Today sees both the most prestigious city marathon in the world and the biggest charity fundraiser of its type take place on the streets of London: the Virgin London Marathon. The popularity of this extraordinary event, which welcomes both the super-elite and have-a-go heroes, is reflected in the current variety of titles available to runners – whatever their level or temperament.
Everyone, from beginners to would-be elites, could do worse than to start with Build Your Running Body (Souvenir Press, £15). It covers almost everything, from kit to training and diet to a potted history of running itself, and it does it all with admirable detail but little “lifestyle” faff. It’s markedly American (frequent references to your “regimen” are scattered throughout), but the tone is that of a kindly, knowledgeable teacher rather than an adrenalin-pumped guru. There are geeky charts explaining PH levels and muscle fibres rather than Instagram-type visuals, and this feels reassuring. Think of it as the road atlas in the car boot of your running journey – you’ll never read it cover to cover but you’ll always be glad it’s there.
Christopher McDougall on the other hand has built a career as a running guru on the back of his hugely readable first book Born to Run. It told the story of the Tarahumara Mexican Indians and their barefoot ways, and made McDougall a huge player in the barefoot running industry. His follow-up, Natural Born Runners (Profile £16.99), combines a similarly gripping narrative with his unique take on sports science. A retelling of Patrick Leigh Fermor’s exploits in Crete forms the narrative backbone, and McDougall leaps from here to some pretty bold statements on metabolism, muscles and male adventures. His conclusions are (infuriatingly) rarely objective but he tells an undeniably ripping yarn. One for sofa surfers and adventurers alike.
Adharanand Finn also combines great storytelling with a similar sort of immersive research. The self-explanatory Running with the Kenyans did very well a couple of years ago and now he has moved on to the Japanese to learn what he can from their approach to running. The Way of the Runner (Faber £14.99) reveals Japan to be a country alarmingly but charmingly running-obsessed. Finn, a lovely, anxious narrator as he approaches his 40th birthday worried about his race times, discovers how utterly ingrained in the Japanese psyche running is – as a mainstay of both community and psychology. The book is less gung-ho than Natural Born Runners but probably more useful as a fresh perspective on your own running.
The astonishing Lizzy Hawker’s story is out this week too, providing a much-needed female slant on the sport. Runner: A Short Story About a Long Run (Aurum, £12.99) chronicles a range of ball-busting achievements, from winning the Ultra-Train du Mont Blanc five times (it’s as extreme as it sounds) to being named National Geographic Adventurer of the Year. But where this could have been an insufferable list of extremes endured, Hawker’s generosity of spirit and faith in what running can do for one’s soul makes it a rather moving tribute to what all of us might be capable of.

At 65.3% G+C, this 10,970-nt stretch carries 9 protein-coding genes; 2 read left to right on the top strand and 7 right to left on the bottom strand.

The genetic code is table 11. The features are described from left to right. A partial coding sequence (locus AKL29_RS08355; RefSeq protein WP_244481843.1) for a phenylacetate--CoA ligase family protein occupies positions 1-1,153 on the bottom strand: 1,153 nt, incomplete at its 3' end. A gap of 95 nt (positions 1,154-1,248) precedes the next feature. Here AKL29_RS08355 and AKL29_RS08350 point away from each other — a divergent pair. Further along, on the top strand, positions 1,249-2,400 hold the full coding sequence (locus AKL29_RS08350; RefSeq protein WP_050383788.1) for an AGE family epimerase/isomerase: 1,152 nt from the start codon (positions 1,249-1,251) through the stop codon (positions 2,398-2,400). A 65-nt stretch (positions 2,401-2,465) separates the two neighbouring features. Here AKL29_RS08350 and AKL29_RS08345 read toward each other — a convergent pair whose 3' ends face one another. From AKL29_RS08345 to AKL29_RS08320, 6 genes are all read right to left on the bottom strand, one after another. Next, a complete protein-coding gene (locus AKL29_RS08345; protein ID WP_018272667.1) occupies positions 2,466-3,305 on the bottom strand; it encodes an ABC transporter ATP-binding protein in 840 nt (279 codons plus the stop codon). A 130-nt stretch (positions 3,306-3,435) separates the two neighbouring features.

Lucy Fry’s Run Ride Sink or Swim (Faber, £12.99) is another charming female read about taking on way more than you ever dreamed possible. It’s not mere running here, but the cycling and swimming that make up a triathlon as well. This is an altogether chattier affair, with anecdotes about training and practicalities as well as friendships and embarrassments. It’s a fun, approachable place to start if you’re thinking of moving off the pavement towards other disciplines, and a wonderful reminder that achievement need not mean going the furthest or fastest, but merely moving beyond your own expectations.
Girl Runner, by Carrie Snyder (Two Roads, £14.99) is the only novel of the lot. Aganetha Smart is a 104-year-old ex-Olympic athlete, now resident in a nursing home. When she least expects it, two strangers come to take her out – to the farm where she grew up as a running prodigy. All fine so far, except that her childhood was in 1920s Canada when girls were not encouraged to train, let alone compete or win, so the memories stirred up are not entirely happy ones.
Part mystery, part historical fiction, it’s a gentle read, and one that almost certainly wouldn’t suit a fan of testosterone-fuelled running adventures. But it’s a valuable reminder of how hard women have had to fight to be taken seriously as runners. And, as with both Lucy Fry and Lizzy Hawker, it’s a joy to read about a woman finding pleasure in her body that isn’t sex or diet-based. Long may running provide this escape for all of us, men and women alike.
‘Running Like a Girl’, by Alexandra Heminsley, is published by Hutchinson
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